Will, MacPherson / ECONOMY OF WESTERN NEW YORK
Although several other approaches toward impact estimation have been proposed in recent years, this article offers a microeconomic perspective based on the experiences of individual firms. Although the contingency issue remains the same, the task of assessing the impact of NAFTA is transferred to the owners and managers who make production and employment decisions at the plant level. In short, rather than attempt to find an econometric estimate, we decided to ask decision makers themselves about the economic effects of NAFTA. Given that Erie County was ranked within the nation’s top 100 counties in terms of potentially negative impact (NAID, 1996), we expected to find some evidence of this at the establishment level. After all, it is reasonable to assume that owners or managers ought to know something about the extent to which NAFTA has had an impact on the businesses that they preside over. (We shall say more about this assumption presently.) Before looking at our results, however, it is appropriate to provide a contextual back- drop regarding the nature of the study region. Why might WNY be considered trade sensitive? and What can we learn from an examination of this region’s responses to NAFTA?
WNY is a declining industrial region located on the eastern perimeter of the U.S. Rustbelt. Although several definitions of WNY exist for planning purposes, we define the region in terms of the two contiguous counties (Erie and Niagara) that share an international border with Canada along the Niagara River. These two counties contain the bulk of upstate New York’s older indus- tries. Nationally recognized for Buffalo wings and lake-effect snow, this region has a long history of capital out-migration, population decline, and slow income growth (Institute for Local Gover- nance and Regional Growth, 1999). With the passage of the Canada-United States Free Trade Agreement (FTA) in 1989, however, public agencies throughout the WNY area seemed optimistic that economic revival would soon take place as a result of expanded bilateral trade (including new inward investment from Canada). Although two-way trade across the Niagara River has certainly increased over the post-FTA period, growth rates for imports and exports remain similar to those that prevailed prior to 1989. In fact, 10 years after the FTA, the economy of WNY can be described as slow growing at best—despite substantially increased trade (Bagchi-Sen, 1999). Although increased trade has contributed significantly to gross regional product (GRP), the same cannot be said for employment (Institute for Local Governance, 1999). More specifically, job growth trails export growth by a considerable margin.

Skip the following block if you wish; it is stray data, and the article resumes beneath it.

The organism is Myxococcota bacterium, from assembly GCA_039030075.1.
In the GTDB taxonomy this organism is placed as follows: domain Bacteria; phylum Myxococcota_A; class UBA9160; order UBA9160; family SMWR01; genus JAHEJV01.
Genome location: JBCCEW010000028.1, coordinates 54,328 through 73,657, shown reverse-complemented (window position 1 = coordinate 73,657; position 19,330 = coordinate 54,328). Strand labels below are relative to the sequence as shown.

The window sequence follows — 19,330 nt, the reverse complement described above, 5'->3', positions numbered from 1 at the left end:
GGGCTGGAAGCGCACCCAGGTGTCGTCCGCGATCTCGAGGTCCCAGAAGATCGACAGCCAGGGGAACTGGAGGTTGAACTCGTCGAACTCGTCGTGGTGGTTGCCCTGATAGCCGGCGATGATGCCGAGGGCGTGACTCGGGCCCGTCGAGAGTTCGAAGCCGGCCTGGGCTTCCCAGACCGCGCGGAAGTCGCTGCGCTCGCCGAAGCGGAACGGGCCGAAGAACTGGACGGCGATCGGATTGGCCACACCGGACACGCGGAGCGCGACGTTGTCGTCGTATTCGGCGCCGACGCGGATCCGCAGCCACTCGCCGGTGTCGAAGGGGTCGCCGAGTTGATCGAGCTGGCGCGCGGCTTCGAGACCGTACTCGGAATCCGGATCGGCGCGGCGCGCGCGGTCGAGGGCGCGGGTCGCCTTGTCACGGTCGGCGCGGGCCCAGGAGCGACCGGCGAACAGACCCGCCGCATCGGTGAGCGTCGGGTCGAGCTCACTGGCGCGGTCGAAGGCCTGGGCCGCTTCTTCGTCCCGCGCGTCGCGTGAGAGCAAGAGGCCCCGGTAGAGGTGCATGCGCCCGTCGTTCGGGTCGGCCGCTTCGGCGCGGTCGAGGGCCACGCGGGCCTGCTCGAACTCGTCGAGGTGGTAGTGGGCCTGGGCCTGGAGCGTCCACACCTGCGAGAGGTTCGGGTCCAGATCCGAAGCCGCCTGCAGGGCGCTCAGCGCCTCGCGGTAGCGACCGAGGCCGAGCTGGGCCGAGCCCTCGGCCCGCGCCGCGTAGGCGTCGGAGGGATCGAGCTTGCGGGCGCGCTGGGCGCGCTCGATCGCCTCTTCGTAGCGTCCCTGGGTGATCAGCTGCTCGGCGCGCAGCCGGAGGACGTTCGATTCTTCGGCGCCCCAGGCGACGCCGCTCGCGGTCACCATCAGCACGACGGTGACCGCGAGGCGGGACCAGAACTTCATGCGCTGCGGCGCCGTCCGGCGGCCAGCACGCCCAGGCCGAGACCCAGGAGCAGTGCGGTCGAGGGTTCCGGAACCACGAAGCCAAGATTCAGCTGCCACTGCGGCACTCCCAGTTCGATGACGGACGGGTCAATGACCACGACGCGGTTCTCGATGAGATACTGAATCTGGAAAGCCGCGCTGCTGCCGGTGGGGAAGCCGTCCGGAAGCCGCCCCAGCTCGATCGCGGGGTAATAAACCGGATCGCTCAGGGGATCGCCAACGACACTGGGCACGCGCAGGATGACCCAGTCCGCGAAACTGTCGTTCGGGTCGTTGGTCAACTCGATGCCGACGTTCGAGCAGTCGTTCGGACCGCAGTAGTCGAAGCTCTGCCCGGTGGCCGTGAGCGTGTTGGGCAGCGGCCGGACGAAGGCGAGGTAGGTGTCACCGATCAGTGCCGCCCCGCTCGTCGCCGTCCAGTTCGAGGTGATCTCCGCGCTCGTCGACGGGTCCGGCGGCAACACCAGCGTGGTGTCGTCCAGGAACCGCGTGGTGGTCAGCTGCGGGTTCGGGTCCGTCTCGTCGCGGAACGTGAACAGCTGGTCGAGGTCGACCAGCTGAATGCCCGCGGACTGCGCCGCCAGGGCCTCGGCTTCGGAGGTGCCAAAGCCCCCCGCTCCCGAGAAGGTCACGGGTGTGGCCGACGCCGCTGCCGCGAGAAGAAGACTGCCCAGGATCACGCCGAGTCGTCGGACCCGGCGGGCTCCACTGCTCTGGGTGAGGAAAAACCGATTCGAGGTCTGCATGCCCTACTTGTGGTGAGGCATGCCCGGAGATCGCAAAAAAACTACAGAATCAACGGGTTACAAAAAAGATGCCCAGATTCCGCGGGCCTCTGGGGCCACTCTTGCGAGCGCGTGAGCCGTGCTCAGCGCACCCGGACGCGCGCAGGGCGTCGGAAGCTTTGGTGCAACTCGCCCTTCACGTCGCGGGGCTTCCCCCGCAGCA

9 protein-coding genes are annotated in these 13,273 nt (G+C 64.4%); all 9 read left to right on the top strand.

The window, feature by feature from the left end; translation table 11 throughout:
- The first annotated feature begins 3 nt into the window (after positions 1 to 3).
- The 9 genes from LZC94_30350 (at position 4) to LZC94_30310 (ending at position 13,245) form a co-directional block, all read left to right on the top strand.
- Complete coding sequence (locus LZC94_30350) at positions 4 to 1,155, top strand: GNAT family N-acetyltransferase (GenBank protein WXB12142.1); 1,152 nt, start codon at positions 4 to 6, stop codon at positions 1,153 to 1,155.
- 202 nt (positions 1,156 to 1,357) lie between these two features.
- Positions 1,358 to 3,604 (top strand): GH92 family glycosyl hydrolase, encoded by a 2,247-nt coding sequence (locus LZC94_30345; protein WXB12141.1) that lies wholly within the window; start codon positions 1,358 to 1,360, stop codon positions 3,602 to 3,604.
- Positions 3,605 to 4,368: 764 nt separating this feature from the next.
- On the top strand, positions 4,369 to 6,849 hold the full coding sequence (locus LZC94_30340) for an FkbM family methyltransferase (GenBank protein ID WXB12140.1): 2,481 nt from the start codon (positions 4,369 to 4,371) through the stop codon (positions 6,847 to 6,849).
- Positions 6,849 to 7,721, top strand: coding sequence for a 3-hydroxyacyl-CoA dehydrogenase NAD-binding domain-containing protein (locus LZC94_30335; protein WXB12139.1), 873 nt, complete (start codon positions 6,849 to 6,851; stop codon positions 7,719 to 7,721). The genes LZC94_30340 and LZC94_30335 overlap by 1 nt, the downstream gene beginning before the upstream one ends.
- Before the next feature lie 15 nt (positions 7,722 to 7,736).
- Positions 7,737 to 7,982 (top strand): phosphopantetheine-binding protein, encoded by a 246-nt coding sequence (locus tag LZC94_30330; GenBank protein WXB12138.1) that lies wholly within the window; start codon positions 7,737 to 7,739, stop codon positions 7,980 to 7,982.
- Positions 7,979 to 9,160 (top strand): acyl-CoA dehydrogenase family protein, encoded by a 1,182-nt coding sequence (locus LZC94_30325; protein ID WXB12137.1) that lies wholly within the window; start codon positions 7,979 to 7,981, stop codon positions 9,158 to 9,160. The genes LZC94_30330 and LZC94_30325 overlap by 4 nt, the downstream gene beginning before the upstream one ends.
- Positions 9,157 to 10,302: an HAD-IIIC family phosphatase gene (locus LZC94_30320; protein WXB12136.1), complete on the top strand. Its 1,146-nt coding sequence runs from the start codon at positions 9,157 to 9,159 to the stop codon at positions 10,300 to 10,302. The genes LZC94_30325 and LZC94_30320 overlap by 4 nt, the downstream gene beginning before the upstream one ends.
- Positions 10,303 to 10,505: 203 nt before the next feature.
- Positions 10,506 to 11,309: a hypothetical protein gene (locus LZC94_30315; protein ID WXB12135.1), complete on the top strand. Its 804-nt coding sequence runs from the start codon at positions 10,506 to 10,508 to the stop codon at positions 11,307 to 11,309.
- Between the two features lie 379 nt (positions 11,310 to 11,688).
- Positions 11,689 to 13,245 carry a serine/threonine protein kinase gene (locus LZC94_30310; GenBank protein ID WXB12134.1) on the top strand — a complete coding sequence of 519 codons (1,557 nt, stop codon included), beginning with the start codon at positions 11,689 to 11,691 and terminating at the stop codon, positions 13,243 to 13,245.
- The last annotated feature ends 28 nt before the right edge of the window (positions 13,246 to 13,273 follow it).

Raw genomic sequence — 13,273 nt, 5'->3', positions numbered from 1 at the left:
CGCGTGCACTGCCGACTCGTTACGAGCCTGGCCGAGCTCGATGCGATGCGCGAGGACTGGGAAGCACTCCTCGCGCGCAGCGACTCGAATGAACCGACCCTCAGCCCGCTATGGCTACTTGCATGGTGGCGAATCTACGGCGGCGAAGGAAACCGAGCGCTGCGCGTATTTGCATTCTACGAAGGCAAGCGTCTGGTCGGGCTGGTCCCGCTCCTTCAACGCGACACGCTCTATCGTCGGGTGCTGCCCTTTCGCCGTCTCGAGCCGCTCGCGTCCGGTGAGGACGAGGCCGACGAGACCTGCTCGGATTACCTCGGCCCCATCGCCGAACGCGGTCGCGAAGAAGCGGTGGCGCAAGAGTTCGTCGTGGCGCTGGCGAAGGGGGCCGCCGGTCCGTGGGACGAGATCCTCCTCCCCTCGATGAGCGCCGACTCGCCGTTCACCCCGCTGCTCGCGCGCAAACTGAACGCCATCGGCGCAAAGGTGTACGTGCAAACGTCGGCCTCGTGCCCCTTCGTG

None of this should be taken to imply that the FTA (or NAFTA) has done nothing to help the region. In a series of surveys sponsored by the Canada-U.S. Trade Center (CUSTAC) at the State University of New York at Buffalo, it was found that significant numbers of small WNY firms had become export active in the early 1990s as a direct result of the trade opportunities implied by the FTA (Chandra, 1992; MacPherson, 1997; McConnell & MacPherson, 1990). Although none of this had much to do with tariff cuts or other regulatory factors, it would appear that the accord pro- vided a symbolic wake-up call to many local firms. On balance, however, these types of micro- level effects have not amounted to very much in aggregate terms, and the same can be said for post- FTA Canadian investment in the WNY area (MacPherson, 1997). Nevertheless, it should be emphasized that the various CUSTAC surveys were conducted in the early to mid-1990s, leaving room for the possibility that FTA/NAFTA impact might not have had enough time to manifest itself (recall that tariff reductions for many commodities were given as much as a 15-year phase-in period under NAFTA).
For regions like WNY, however, the importance of exports is hard to overstate. Over the period 1978 to 1998, CUSTAC’s cross-sectional export-base model yielded anr2 of .67 (the export param- eter was 0.562 at p < .05). According to this model, a 1% increase in local exports delivers a 0.56% increase in GRP. Parameters of this magnitude and significance have rarely been found at the national level for any time period, and the same can be said for most states. Clearly, then, exports are strategically important to the WNY economy. Given that more than 70% of the region’s exports are sold to Canada, the liberalized trade provisions of the FTA and NAFTA would seem to serve WNY’s economic interests quite well.
. . . a 1% increase in local exports delivers a 0.56% increase in GRP . . . . Given that more than 70% of the region’s exports are sold to Canada, the liberalized trade provisions of the FTA and NAFTA would seem to serve WNY’s economic interests quite well.